Information Theory: Obstacles To True Artificial Intelligence

Enki 10/12/2012

With the Singularity Summit coming to San Francisco tomorrow, a lot of people are wondering about how close we are to successfully implementing Artificial Intelligence.


Probably you've seen a graph like the above before. Computers are getting faster. Does this mean we're getting closer to true Artificial Intelligence? Not necessarily.

As I'll show in the following paragraphs, both Artificial Intelligence and the less ambitious Machine Learning (ML) aren't computationally but data bounded. This has profound implications for viable avenues for research and development.

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Analyzing my Facebook Graph

Enki 2/22/2012

Tonight I did a manual graph analysis of my Facebook network: Turns out among nodes with a degree of at least 13, there exist three clearly distinct subgraphs. They probably are most appropriately named The Institute, YCombinator and Future Camp.

Centrality ("who is connected to almost everyone else in the subgraph") seems to follow different rules in all three subgraphs. E.g. in the YC graph very successful founders seem to be more connected than less successful founders, and those in turn are generally more connected than employees.

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The Wishes of an Old Man

Enki 1/24/2012

This was a post I wrote on my 29th birthday

I'd like to thank all of you that have at times walked with me as a friend, besides me as a partner, behind me in support, or in front of me as someone leaving footsteps that I one day hope to fill. Whether now, in the past, or in the future!

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A 14-year-old could build 1998's Google using her Dad's credit card!

Enki 1/16/2012

Technology speeds everything up - more so in some areas than in others. While it's easy to see that erecting a 15-story building in two days is faster than it's used to be done, it's harder to get a grip on the giant strides we're making in software construction. Nonetheless, software is probably the discipline with the most reliably accelerating productivity.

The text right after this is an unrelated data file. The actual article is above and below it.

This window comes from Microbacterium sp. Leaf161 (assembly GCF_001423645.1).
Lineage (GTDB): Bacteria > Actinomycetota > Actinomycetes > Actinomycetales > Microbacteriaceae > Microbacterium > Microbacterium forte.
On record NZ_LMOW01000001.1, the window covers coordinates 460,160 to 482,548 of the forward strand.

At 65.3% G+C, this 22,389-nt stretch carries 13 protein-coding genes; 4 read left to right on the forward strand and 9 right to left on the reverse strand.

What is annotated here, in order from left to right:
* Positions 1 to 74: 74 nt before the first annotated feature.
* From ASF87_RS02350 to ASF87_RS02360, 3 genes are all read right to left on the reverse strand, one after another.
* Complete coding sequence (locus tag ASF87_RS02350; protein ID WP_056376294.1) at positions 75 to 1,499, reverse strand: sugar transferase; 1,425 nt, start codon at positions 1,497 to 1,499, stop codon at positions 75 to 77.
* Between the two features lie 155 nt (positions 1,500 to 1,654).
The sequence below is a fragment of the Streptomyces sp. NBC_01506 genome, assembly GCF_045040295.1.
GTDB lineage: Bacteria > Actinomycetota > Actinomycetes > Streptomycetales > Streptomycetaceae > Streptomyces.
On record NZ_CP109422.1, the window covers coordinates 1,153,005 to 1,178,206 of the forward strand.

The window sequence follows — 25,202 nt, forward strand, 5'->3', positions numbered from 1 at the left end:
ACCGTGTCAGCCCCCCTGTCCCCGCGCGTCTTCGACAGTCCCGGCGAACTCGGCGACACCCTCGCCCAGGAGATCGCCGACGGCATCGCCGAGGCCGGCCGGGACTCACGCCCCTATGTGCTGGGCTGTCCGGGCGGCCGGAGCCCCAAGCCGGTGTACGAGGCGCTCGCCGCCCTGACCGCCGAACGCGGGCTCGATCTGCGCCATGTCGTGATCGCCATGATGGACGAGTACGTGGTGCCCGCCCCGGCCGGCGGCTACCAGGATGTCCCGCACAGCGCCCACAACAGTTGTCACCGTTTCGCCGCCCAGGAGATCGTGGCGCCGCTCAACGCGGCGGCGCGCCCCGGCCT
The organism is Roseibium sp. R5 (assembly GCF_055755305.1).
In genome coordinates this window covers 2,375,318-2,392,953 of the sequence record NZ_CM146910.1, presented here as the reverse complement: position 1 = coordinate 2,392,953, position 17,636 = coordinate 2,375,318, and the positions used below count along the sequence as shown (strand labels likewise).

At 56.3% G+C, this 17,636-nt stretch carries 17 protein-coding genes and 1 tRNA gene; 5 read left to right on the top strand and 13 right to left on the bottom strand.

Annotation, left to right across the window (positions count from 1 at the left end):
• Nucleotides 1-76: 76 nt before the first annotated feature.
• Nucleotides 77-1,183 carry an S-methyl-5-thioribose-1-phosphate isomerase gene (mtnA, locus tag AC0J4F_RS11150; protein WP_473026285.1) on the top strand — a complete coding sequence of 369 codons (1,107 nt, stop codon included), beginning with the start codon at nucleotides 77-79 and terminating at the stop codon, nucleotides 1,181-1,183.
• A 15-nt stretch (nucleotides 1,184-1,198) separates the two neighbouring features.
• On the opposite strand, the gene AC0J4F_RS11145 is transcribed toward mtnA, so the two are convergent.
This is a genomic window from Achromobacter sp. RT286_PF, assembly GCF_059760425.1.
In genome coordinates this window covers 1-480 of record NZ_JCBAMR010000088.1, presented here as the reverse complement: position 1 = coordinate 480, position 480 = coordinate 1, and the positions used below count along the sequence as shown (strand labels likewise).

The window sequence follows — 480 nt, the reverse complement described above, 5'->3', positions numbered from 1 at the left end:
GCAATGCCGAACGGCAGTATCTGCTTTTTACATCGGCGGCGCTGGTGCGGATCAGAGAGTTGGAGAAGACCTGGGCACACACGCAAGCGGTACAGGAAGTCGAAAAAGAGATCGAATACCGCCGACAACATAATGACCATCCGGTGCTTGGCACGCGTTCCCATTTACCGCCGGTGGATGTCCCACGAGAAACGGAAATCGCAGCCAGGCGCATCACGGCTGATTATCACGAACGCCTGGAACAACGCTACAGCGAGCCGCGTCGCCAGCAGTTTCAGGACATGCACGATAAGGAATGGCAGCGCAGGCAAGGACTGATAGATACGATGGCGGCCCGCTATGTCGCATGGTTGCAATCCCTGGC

Just a few years ago software wasn't moving all that fast. In those days most programming time was spent on squeezing the maximum performance from CPU and memory and programmers like John Carmack achieved lasting fame for their knack for teasing just a little bit more performance out of machines. And a few years before that, as prog21 points out, even writing a working basic spellchecker was a major achievement. You simply didn't have the memory to store a list of words. Never mind building a really good spellchecker, you'd be busy with optimizing the base case.

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Ephemerisle 2011 Summary

Enki 6/18/2011
I spent last weekend at Ephemerisle 2011, the third year of the floating festival on the Sacramento River Delta. Lots of people asked me how it was, and the short answer is: awesome - it keeps getting better every year.

The long answer comes with history: I've spent years organizing and thinking about conferences and events and what makes them amazing, back in Europe. When you're regularly taking a few hundred thousand Euros in hand to make a conference, every detail starts to matter to you. How many tracks does the conference have, which speakers do you invite, where do you put the buffet, which rooms do you use for the talks. When I first started DeepSec (disclosure: I'm not longer involved), I spent two months looking at every single hotel in Vienna to find the perfect location.

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